Experiments and mechanochemical modeling of smooth muscle contraction: Significance of filament overlap.
2012 (English)In: Journal of Theoretical Biology, ISSN 0022-5193, E-ISSN 1095-8541, Vol. 297, 176-186 p.Article in journal (Refereed) Published
The main function of smooth muscle is to maintain/regulate the size of different hollow organs through contraction and relaxation. The magnitude of the active force during contraction is dependent on the number of attached cross-bridges, which can be linked to the overlap between the thin and thick filaments. The relevance of filament overlap and the active cross-bridges in smooth muscle is investigated through a mechanical model founded on Hill's three-element model. The mechanical model describes a sarcomere-equivalent contractile unit supported by structural observations with a distinct filament overlap and a realistic framework for the filament sliding behavior based on force-velocity experiments. The mechanical model is coupled to the four-state latch-model by Hai and Murphy to capture the electromechanical activation from intracellular calcium concentration to load-bearing cross-bridges. The model is fitted to isometric experiments performed on the pig carotid media and on isotonic quick-release experiments found in the literature. The proposed coupled mechanochemical model with the description of the filament overlap, which has a significant influence on the results, is able to predict isometric experimental data performed at different muscle lengths. The relevance of the filament overlap and the load-bearing cross-bridges is investigated through the model by simulating additional scenarios that has been documented in the literature.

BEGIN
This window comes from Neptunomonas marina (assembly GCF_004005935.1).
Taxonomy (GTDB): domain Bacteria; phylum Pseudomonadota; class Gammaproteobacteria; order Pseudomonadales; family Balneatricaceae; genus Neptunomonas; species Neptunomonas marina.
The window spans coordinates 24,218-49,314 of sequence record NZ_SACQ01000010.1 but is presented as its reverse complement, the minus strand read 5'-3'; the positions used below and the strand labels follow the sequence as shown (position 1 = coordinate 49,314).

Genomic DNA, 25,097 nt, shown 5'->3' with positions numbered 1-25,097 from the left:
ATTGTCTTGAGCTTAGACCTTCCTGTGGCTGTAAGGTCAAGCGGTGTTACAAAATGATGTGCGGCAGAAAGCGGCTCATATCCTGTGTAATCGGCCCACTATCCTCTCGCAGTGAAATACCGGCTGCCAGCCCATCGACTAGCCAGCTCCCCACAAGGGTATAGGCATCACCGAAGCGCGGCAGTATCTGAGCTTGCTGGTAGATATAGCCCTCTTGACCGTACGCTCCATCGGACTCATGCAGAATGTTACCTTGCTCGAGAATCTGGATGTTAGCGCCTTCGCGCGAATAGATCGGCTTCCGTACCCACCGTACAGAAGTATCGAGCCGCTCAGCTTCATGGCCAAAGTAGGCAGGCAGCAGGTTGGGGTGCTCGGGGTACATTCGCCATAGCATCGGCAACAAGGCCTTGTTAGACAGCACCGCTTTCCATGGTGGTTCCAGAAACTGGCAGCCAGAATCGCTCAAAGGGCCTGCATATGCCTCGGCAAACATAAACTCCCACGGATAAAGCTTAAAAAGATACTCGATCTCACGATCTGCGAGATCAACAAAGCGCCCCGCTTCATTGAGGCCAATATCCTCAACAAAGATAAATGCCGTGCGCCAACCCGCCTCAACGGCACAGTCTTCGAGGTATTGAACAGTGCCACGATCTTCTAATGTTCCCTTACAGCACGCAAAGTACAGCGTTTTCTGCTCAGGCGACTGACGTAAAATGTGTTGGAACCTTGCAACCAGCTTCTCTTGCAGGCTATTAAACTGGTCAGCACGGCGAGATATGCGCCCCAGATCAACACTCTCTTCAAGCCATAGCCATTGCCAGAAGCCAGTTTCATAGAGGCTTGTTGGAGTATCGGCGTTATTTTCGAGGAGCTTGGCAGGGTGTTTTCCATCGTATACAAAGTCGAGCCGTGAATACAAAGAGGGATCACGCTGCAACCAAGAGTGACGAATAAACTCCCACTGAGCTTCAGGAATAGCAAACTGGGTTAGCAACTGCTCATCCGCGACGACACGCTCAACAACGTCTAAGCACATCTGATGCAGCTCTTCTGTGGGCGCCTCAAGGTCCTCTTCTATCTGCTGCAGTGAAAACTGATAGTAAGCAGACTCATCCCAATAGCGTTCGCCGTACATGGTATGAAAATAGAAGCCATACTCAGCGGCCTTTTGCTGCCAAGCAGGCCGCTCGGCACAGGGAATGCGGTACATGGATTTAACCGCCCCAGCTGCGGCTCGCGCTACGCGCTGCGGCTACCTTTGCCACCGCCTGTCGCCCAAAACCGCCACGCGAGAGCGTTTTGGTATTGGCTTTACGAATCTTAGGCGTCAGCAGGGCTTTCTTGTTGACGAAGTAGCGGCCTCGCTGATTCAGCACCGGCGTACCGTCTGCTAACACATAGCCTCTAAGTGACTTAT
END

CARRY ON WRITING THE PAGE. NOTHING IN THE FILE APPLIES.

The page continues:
Place, publisher, year, edition, pages
2012. Vol. 297, 176-186 p.
Smooth muscle, Muscle contraction, Contractile unit, Filament overlap, Modeling
IdentifiersURN: urn:nbn:se:kth:diva-66749DOI: 10.1016/j.jtbi.2011.11.012ISI: 000300652000017PubMedID: 22108241ScopusID: 2-s2.0-84856736341OAI: oai:DiVA.org:kth-66749DiVA: diva2:484610
QC 201201272012-01-272012-01-272012-04-02Bibliographically approved